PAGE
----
New phase 2 data show the potential of the biologic in patients at risk of acute pancreatitis progression, but with a need for better variable understanding.
Investigative biologic evanicumab was associated with substantial reduction of fasting triglyceride levels in patients with severe hypertriglyceridemia, according to new findings from a phase 2 trial.
In outcomes from a 12-week double-blind study, presented at the American College of Cardiology (ACC) 2021 Scientific Sessions this weekend, investigators reported the Regeneron Pharmaceuticals agent evanicumab provided a median reduction of 805.8 (95% CI, -1763.0 to -219.8) mg/dL triglycerides over 12 weeks in patients with the severe form of disease, which drives likelihood of acute pancreatitis.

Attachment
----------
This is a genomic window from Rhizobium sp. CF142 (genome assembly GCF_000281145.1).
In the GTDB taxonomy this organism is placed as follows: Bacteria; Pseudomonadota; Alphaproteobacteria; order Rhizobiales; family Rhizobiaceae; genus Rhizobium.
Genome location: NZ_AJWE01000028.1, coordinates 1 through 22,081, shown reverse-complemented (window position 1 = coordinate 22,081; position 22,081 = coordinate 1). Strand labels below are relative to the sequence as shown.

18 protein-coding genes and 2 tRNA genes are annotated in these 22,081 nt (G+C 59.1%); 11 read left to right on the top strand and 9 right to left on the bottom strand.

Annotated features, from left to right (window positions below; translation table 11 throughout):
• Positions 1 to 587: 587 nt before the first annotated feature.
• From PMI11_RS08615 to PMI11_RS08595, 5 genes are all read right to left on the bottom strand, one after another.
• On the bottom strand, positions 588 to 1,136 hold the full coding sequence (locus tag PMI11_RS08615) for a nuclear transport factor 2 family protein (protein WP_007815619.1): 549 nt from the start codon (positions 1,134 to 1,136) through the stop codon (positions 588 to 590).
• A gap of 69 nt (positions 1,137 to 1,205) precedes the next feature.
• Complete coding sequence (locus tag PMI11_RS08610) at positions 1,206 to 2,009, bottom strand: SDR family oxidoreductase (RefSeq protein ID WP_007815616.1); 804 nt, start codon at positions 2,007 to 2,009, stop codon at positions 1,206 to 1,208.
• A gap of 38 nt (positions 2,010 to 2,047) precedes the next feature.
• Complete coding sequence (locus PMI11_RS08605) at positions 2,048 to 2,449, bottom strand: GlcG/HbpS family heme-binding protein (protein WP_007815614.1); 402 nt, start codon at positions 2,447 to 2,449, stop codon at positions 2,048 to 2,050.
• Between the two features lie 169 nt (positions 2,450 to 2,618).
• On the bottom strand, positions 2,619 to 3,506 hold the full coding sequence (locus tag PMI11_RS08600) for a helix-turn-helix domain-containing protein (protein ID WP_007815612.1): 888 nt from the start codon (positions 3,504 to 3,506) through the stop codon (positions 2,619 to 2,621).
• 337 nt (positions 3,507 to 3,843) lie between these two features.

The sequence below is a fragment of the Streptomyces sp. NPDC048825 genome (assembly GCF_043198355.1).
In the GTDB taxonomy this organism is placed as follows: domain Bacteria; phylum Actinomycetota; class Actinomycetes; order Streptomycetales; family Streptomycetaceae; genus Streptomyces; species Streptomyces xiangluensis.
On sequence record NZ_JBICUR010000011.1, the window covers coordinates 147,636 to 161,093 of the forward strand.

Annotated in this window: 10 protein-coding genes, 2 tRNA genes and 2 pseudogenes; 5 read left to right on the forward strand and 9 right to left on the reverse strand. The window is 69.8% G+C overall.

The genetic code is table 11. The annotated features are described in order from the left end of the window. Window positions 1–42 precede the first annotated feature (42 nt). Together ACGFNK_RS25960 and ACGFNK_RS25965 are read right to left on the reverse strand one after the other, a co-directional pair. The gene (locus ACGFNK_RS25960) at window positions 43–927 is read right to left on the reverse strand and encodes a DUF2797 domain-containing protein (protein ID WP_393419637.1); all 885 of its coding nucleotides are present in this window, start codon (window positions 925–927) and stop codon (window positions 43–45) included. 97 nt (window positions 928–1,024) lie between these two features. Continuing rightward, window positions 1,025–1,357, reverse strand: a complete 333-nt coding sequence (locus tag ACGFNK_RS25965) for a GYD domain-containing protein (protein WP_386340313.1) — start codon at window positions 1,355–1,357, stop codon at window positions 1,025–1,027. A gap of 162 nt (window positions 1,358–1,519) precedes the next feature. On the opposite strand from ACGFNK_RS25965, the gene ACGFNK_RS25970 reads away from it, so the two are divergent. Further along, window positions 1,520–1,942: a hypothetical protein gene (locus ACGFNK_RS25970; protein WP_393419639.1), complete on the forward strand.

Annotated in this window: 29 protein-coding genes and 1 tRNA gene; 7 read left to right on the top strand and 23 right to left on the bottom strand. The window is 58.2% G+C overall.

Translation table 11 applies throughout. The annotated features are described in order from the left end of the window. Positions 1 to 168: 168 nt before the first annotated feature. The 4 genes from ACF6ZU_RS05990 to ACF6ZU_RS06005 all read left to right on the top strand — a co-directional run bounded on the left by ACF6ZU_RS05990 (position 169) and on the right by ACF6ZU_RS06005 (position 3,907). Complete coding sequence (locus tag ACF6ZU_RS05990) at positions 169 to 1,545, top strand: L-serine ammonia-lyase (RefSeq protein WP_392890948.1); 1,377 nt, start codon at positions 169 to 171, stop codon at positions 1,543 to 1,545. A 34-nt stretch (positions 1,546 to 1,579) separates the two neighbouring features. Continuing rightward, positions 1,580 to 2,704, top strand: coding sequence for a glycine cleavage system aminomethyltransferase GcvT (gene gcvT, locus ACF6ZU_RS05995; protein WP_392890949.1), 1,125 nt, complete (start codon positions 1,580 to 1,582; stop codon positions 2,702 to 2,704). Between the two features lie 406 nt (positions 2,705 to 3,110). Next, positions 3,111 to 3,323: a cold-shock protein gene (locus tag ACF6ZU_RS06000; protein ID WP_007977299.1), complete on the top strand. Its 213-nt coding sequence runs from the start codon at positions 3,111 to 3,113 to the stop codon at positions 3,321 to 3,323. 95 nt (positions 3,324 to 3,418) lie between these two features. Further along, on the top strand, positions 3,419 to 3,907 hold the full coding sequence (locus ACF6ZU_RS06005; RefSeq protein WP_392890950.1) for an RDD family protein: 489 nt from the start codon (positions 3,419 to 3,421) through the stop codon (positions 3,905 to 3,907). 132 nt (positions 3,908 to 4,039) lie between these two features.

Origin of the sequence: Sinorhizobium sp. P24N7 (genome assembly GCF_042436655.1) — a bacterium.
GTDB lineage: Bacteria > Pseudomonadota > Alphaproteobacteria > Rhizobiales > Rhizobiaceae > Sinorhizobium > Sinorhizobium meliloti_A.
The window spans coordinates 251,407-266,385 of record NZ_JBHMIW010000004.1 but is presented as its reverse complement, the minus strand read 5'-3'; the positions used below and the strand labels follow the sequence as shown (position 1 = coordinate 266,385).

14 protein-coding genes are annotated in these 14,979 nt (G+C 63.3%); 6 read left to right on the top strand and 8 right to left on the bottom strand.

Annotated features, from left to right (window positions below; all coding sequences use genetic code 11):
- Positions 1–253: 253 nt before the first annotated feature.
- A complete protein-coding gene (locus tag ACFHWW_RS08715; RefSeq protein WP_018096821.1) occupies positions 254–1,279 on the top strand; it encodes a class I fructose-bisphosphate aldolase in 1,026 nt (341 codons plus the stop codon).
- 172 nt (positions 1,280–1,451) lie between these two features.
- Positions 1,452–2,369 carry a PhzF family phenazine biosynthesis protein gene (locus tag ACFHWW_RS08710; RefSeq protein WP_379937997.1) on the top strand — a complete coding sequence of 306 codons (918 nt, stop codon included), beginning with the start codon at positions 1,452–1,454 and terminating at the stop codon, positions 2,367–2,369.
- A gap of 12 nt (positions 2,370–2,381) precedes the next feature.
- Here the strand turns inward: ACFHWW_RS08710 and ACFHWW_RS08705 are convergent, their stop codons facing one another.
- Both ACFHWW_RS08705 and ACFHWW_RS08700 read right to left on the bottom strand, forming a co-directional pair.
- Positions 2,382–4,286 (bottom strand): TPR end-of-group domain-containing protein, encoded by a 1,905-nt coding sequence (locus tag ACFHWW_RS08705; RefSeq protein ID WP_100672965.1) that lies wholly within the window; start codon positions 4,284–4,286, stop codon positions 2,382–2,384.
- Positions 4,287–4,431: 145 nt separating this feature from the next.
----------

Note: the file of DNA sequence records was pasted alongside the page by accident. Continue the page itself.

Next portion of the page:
The 56.6% median reduction in such levels is contrasted against an observed median 50.7 mg/dL (1.8%) increase among patients administered placebo in the same time period (P = .0002).
That said, the findings come with stipulation that evanicumab benefit was highly dependent on patient genotype, and with the need for improved understanding of patient heterogenous response to the promising biologic.
In an interview with HCPLive during ACC 2021, study author RobertS. Rosenson, MD, of the Icahn School of Medicine at Mount Sinai, discussed the late-breaking clinical trial findings, and the currently understood profile of evanicumab for patients with hypertriglyceridemia.
The study, A Phase 2 Trial Of The Efficacy And Safety Of Evinacumab In Patients With Severe Hypertriglyceridemia,” was presented at ACC 2021.